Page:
If you have read ‘The Haunting of Aveline Jones’ then you’ll know what a fantastic book this is going to be to read! Full of eerie settings and storylines, this is a book that will haunt your thoughts long after you’ve finished reading it!
I will definitely have mentioned already (several times!) that Halloween is my favourite time of year 👻🎃 so I am thrilled to have today a guest post from Phil Hickes himself all about some sensational spooky reads he would recommend for both adults and children as a follow up to his own bewitching books!
Recommended spooky reads (Adult & Children’s)
Long Lankin by Lyndsey Barraclough
I’m always touting this book. It made a huge impact on me. It has everything I love. Dark rural folklore, memorable characters, an all-pervading sense that something horrible is creeping ever closer, a super-sweet sibling relationship. One of those children’s books that big children can enjoy, too, and it’s genuinely scary.
The Ballad of Black Tom by Victor LaValle (Adult)
This was a recent read that I really enjoyed. It’s Lovecraftian fiction done very, very well, which is tricky to do. But what makes the book more than just a horror story is the equally terrifying insight into life as black man in 1920s America, where just stepping outside your front door was fraught with danger.
Uncle Montague’s Tales of Terror by Chris Priestley
Like an Edward Gorey illustration come to life, this features a series of ghostly, Gothic tales, all tied together by the overarching narrative of a young boy that goes to stay with his enigmatic uncle. M R James for kids.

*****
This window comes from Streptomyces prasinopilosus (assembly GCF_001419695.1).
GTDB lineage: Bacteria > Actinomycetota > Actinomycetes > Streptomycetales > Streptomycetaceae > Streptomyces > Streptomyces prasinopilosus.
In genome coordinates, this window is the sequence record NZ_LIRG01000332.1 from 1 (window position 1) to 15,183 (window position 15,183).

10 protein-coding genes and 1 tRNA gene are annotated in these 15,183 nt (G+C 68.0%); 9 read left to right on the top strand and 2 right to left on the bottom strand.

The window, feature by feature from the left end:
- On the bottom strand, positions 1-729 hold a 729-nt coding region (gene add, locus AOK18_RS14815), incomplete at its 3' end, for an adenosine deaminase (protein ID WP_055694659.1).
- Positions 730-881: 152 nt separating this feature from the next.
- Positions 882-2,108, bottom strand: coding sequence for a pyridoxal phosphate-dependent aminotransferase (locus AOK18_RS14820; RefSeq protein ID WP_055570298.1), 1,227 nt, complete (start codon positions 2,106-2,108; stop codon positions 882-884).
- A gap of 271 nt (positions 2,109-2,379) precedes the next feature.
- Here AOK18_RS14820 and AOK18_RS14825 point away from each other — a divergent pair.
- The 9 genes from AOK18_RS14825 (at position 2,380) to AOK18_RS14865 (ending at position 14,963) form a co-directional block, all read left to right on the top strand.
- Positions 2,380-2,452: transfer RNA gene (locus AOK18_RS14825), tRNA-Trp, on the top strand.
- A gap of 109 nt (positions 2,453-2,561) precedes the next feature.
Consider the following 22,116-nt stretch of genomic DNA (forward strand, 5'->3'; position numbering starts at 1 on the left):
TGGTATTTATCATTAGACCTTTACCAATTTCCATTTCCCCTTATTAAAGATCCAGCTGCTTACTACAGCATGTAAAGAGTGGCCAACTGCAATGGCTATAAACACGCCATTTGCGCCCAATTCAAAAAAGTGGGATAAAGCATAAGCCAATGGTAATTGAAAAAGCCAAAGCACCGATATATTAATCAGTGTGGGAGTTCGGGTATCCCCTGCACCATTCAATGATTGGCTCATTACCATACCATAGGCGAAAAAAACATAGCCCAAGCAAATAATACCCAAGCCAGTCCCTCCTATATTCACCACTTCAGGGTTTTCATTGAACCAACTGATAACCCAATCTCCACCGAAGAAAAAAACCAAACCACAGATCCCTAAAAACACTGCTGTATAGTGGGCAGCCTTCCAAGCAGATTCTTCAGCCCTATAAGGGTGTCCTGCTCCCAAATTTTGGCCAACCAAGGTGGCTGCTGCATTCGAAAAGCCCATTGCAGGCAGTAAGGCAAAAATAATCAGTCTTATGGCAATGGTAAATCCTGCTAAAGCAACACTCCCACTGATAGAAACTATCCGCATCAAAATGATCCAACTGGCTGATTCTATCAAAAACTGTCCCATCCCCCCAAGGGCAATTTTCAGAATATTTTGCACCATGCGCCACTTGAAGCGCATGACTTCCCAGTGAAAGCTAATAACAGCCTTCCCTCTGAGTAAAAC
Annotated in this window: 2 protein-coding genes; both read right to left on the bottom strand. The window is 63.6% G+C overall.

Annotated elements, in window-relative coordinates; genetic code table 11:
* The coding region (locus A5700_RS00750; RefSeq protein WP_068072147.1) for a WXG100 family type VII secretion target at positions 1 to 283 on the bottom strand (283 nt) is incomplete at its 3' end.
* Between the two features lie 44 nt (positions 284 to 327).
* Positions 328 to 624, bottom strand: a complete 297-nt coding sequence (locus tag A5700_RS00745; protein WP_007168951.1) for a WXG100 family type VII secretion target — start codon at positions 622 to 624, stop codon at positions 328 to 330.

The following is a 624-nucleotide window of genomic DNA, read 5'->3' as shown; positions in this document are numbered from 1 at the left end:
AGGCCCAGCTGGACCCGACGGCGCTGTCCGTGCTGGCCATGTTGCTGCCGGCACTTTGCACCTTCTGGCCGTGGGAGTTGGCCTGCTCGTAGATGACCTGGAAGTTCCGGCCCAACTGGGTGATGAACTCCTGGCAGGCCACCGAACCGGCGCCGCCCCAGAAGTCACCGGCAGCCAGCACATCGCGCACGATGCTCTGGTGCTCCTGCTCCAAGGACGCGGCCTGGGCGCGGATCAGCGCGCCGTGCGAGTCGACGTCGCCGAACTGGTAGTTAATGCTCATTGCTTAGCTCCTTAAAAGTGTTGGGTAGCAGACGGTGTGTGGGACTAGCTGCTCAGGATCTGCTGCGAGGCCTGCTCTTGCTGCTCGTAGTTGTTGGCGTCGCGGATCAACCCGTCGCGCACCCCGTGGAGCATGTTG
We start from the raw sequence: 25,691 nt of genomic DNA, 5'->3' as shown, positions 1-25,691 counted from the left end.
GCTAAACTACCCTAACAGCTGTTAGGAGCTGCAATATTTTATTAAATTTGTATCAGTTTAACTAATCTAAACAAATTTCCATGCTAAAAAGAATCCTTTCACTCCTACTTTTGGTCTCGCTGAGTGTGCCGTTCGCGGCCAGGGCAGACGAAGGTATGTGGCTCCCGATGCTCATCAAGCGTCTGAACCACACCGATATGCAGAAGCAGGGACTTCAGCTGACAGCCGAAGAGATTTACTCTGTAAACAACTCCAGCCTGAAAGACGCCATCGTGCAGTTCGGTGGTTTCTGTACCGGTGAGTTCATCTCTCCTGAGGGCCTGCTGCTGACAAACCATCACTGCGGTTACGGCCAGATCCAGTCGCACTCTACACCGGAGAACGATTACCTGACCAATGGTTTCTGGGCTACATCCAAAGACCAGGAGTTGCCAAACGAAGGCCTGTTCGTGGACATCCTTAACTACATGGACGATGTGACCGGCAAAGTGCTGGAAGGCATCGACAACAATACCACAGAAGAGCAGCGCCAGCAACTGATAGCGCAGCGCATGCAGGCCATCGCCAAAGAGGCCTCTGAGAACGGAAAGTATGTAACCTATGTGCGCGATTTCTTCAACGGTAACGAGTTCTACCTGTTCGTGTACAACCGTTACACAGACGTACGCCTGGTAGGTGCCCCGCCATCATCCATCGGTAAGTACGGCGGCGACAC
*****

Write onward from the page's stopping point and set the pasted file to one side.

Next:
The Loney by Andrew Michael Hurley (Adult)
Although only published in 2017, this is already considered a classic in the popular Folk Horror genre. The author’s prose is wonderful and there’s a real sense of lingering menace in the environment. There’s also the real-life horror of religious fundamentalism to deal with.
Crater Lake by Jennifer Killick
A much lauded (and deservedly so) sci-fi horror story about a school trip that takes a very dark and unexpected turn. Shades of Invasion of the Body Snatchers with touches of humour to balance the frights.
Water Shall Refuse Them by Lucie McKnight Hardy (Adult)
Another recent read and another great addition to the Folk Horror canon, although the story is more layered and complex than just witchcraft and odd rural customs. This one is pretty dark, set in the 1976 heatwave, with undercurrents of simmering violence that prove very unsettling as the story develops.
Wait Till Helen Comes by Mary Downing Hahn
I’ve only discovered this author fairly recently and I loved this spooky kids’ tale, which has some excellent chill-down-the-spine moments. There’s often discussion about the importance of balancing scary and not-too-scary in kids’ books. This, to me, is a masterclass in how to get the balance right.
The Terror by Dan Simmons (Adult)
This was the subject of a recent TV adaption and they did a really good job I thought. But the book, as always, is better. Immaculately researched, it’s hard to believe that these fellas would sail off in a stout pair of walking shoes, armed with little more than a tin of dried beef, to explore the most inhospitable regions on earth. This battle with Nature is ultimately where a lot of the real terror derives from.
A Place Called Perfect by Helena Duggan
Of course the eponymous “Place” is far from perfect, which is what helps creates a great, tense story that’s infused with a Roald Dahl-like twisted creepiness. For me, it also tackled deeper themes of the dangers of conformity and group-think.
With some fantastic books I’ve already read and some brand new ones I am excited to read, this is a fantastic selection!
If you like the sound of The Bewitching of Aveline Jones, buy it here.